In North America, the lottery is a \$70 billion-a-year industry, bigger than movies, music, and porn combined. But it's not infallible. That's what Mohan Srivastava, a geological statistician, found out when he took a closer look at scratch lottery cards.

WIRED tells Srivastava's story in this month's issue. As a geological statistician, he's responsible for looking at samples from potential gold mines and determining how much gold might lie therein. It was the same type of math that helped him discover a simple trick for predicting winning tickets of a Canadian Tic-Tac-Toe scratch lottery game with 90% accuracy:

The trick itself is ridiculously simple. (Srivastava would later teach it to his 8-year-old daughter.) Each ticket contained eight tic-tac-toe boards, and each space on those boards-72 in all-contained an exposed number from 1 to 39. As a result, some of these numbers were repeated multiple times. Perhaps the number 17 was repeated three times, and the number 38 was repeated twice. And a few numbers appeared only once on the entire card. Srivastava's startling insight was that he could separate the winning tickets from the losing tickets by looking at the number of times each of the digits occurred on the tic-tac-toe boards. In other words, he didn't look at the ticket as a sequence of 72 random digits. Instead, he categorized each number according to its frequency, counting how many times a given number showed up on a given ticket. "The numbers themselves couldn't have been more meaningless," he says. "But whether or not they were repeated told me nearly everything I needed to know." Srivastava was looking for singletons, numbers that appear only a single time on the visible tic-tac-toe boards. He realized that the singletons were almost always repeated under the latex coating. If three singletons appeared in a row on one of the eight boards, that ticket was probably a winner.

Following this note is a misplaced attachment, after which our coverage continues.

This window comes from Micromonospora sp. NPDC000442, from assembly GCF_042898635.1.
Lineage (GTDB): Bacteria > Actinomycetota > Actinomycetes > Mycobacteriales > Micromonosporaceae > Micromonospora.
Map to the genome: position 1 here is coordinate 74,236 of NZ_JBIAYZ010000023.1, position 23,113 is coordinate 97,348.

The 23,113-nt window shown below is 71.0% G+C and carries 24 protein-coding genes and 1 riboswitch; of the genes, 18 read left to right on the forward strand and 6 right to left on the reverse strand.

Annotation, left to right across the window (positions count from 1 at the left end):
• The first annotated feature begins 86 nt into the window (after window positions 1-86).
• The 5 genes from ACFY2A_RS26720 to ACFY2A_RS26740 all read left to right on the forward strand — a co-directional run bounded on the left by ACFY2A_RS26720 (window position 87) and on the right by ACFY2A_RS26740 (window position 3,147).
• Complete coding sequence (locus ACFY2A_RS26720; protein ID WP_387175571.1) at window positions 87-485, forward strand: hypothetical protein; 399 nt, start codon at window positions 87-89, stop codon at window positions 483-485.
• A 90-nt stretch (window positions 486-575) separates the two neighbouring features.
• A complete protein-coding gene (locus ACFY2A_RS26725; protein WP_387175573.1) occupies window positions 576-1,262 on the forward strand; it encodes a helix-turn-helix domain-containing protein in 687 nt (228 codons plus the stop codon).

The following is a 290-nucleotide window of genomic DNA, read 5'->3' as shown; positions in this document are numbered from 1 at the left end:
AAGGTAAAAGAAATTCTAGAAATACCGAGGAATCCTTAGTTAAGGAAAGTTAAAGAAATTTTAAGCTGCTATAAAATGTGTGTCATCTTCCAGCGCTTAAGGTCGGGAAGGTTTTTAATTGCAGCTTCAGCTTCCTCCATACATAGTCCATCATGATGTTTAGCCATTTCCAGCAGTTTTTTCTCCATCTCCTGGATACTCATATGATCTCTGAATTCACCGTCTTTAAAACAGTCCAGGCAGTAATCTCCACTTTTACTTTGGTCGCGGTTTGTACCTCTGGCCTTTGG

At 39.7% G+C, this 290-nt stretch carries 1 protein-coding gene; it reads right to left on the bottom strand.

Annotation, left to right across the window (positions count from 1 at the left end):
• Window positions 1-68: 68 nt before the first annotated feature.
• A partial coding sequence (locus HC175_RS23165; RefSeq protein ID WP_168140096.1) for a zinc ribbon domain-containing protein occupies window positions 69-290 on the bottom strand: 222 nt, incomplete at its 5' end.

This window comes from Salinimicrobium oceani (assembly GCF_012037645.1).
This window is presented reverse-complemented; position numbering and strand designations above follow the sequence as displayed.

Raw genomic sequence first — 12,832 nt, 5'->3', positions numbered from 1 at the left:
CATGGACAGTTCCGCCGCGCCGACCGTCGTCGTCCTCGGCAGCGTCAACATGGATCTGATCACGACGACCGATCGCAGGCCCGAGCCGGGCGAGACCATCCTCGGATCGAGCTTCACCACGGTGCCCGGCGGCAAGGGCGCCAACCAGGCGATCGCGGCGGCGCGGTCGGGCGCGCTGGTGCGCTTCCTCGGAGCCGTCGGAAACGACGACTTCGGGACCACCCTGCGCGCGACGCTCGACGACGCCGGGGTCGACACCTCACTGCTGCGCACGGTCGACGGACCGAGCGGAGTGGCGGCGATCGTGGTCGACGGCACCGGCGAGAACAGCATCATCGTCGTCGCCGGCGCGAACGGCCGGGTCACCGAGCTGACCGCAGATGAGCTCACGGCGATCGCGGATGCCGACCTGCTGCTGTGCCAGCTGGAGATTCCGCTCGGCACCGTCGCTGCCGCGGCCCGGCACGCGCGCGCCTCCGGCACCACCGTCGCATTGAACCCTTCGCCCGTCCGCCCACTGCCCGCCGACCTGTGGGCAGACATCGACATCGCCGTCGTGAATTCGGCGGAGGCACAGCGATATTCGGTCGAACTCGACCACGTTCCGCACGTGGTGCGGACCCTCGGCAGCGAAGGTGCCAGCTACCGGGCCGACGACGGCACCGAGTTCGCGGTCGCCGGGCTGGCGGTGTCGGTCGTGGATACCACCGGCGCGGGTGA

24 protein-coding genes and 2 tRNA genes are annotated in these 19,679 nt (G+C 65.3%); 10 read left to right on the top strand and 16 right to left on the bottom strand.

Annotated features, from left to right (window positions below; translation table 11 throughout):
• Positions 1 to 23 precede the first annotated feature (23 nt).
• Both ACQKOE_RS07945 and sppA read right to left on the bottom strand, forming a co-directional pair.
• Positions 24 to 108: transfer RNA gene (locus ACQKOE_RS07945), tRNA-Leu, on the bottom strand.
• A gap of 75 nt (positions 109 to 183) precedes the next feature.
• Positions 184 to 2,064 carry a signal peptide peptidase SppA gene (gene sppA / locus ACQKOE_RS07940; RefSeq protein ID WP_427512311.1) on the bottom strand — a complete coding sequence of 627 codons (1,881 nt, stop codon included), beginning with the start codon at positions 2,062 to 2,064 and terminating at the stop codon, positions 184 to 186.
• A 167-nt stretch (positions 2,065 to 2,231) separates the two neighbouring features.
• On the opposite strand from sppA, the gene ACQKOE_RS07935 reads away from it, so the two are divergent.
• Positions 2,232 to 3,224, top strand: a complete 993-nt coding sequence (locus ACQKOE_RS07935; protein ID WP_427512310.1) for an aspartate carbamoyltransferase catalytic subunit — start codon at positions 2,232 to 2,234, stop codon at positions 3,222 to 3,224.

After determining that scamming the lottery would ultimately be less profitable (and less enjoyable) than his consulting job, Srivastava alerted the Ontario Lottery and Gaming Corporation to the game's flaw and they pulled it a day later.